Video-led parenting feedback programme has successful trial in toddlers

A video-led parenting programme, which aims to prevent childhood behavioural problems, has been successfully trialled by the public, according to the University of Cambridge.

The sessional, home-based programme – called Video-feedback Intervention to promote Positive Parenting and Sensitive Discipline (VIPP-SD) – ‘targets’ children when they are still toddlers.

Video clips of ‘everyday interactions’ are filmed by health professionals who visit their homes and then analyse the recordings. During the next visit, video feedback is provided to parents so they can build on ‘positive moments’ during play and reflect on both successful and challenging incidents.

This is intended to help parents identify ‘particular cues and signals’ and reinforce ‘positive engagement and behaviours’.

Funded by the National Institute for Health Research (NIHR), the project trialled 300 participant families with children aged between one and two years-old, who had shown ‘early signs of behaviour problems’. Participants were identified through healthcare assessments, after exhibiting more severe tantrums and ‘rule breaking’ than ‘normal’.

Half of the selected families took part in the programme alongside regular healthcare support, while the remaining half received only routine assistance.

Results after six months showed that the children in families who’d used video-feedback ‘displayed significantly reduced behavioural problems’ than those who had not, according to the University.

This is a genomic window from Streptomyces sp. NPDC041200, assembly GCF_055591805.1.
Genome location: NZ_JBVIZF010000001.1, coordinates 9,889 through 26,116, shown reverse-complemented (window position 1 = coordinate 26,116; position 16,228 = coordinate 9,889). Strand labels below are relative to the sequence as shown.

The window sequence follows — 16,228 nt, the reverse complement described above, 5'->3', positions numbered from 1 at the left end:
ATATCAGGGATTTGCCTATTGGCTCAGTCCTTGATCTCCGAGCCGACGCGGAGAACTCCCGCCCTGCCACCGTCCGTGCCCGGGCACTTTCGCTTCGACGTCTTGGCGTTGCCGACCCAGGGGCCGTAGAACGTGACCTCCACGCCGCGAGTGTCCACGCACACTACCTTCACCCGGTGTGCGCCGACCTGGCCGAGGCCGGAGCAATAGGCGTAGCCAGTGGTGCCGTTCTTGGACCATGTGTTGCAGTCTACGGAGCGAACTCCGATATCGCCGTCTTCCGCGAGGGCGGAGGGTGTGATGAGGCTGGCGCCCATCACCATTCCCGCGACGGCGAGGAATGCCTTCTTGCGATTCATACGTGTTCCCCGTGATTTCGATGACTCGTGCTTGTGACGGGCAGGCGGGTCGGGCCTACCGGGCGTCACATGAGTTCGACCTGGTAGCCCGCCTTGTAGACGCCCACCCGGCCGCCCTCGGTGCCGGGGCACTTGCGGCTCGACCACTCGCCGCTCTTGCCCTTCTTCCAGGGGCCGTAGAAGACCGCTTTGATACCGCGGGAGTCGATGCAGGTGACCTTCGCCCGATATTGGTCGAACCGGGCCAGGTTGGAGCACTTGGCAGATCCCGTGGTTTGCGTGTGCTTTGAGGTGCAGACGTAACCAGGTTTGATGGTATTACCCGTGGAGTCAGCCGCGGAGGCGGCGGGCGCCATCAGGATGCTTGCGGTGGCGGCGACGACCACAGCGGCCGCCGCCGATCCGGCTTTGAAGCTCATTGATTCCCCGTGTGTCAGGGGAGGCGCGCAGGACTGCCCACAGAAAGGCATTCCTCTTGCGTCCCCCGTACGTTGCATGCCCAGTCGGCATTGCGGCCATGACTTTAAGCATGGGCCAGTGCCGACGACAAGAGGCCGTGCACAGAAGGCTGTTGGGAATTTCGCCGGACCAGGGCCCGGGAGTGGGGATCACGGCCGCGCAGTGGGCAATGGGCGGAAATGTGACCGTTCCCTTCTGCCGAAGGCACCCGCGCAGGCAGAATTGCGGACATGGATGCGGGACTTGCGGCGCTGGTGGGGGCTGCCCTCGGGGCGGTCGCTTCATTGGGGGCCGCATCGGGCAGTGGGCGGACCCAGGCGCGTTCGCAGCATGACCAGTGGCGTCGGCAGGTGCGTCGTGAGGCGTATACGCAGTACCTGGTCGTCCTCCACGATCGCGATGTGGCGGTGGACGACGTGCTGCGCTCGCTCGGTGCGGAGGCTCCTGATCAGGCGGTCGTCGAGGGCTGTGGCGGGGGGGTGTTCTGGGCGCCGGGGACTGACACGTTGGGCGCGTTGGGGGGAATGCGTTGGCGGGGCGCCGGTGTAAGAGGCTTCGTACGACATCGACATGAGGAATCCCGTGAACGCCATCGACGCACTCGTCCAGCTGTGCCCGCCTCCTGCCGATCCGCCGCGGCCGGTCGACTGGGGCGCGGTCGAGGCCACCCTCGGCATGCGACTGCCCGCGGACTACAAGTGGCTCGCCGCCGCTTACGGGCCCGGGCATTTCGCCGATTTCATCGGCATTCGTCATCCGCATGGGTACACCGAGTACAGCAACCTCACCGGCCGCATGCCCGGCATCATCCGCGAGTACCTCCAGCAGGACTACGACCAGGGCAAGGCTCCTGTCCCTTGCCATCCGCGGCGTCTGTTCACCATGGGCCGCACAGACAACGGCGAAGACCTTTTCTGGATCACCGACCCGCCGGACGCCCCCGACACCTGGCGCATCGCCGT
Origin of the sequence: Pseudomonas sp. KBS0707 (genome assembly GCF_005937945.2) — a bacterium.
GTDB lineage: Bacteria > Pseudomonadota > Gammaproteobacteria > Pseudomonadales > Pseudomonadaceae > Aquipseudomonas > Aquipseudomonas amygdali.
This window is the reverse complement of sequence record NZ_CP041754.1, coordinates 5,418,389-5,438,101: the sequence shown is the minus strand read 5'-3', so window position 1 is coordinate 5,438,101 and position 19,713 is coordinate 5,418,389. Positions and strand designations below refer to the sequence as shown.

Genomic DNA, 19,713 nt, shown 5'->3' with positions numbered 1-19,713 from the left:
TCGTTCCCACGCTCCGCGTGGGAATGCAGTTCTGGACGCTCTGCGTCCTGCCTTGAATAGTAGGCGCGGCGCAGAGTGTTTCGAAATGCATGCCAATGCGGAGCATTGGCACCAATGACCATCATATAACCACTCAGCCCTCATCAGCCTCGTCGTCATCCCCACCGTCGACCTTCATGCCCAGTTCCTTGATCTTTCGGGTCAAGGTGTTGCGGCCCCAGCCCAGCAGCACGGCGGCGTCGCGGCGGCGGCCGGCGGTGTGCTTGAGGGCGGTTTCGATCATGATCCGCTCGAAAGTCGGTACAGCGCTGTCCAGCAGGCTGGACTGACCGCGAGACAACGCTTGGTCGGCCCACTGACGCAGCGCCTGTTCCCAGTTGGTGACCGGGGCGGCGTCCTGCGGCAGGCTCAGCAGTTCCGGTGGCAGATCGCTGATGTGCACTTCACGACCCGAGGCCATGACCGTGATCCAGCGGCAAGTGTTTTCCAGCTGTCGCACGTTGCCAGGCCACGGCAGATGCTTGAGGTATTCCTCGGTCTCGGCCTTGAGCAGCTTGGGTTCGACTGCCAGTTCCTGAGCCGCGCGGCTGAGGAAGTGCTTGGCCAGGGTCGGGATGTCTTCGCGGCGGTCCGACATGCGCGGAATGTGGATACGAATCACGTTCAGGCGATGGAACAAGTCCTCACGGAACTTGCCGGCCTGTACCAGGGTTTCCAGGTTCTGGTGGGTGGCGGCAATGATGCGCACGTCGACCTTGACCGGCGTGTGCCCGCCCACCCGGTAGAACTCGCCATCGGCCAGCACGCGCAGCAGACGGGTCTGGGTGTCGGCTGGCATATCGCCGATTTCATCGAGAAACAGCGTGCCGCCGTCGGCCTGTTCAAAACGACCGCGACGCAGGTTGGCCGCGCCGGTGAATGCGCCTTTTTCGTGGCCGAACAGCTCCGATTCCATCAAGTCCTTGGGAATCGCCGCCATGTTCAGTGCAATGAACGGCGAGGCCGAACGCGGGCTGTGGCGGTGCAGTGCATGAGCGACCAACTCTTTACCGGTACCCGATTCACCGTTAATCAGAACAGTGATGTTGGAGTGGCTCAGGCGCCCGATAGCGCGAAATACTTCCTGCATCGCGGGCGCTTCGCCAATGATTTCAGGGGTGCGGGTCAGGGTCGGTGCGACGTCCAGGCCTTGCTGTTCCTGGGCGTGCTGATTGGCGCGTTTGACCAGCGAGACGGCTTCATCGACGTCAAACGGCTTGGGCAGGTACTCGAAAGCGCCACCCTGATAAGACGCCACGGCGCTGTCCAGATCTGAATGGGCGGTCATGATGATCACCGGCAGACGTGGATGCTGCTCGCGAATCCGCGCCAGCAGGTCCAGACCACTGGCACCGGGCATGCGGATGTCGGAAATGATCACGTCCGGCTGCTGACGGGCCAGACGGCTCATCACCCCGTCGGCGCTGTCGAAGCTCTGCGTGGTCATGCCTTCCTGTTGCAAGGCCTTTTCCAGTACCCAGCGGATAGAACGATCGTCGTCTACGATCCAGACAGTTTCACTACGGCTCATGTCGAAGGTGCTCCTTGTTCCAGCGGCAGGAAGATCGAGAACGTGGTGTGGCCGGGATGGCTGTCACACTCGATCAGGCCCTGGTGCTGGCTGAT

The trial – believed to be one of the first ‘real-world’ interventions for behavioural challenges in such a young age group – was carried out by NHS professionals from six trusts.

Paul Ramchandani, Professor of Play in Education, Development and Learning at the University of Cambridge, said: “To provide this programme in any health service would require investment, but it can realistically be delivered as part of routine care. Doing so would benefit a group of children who are at risk of going on to have problems with their education, behaviour, future wellbeing and mental health.

“There is a chance here to invest early and alleviate those difficulties now, potentially preventing problems in the longer term that are far worse.”

Part of larger project called ‘Healthy Start, Happy Start’, which is led by academics from the University of Cambridge and Imperial College London and looks into video-based approaches, the programme is delivered across six 90-minute home visits.

To view the results, visit JAMA Pediatrics.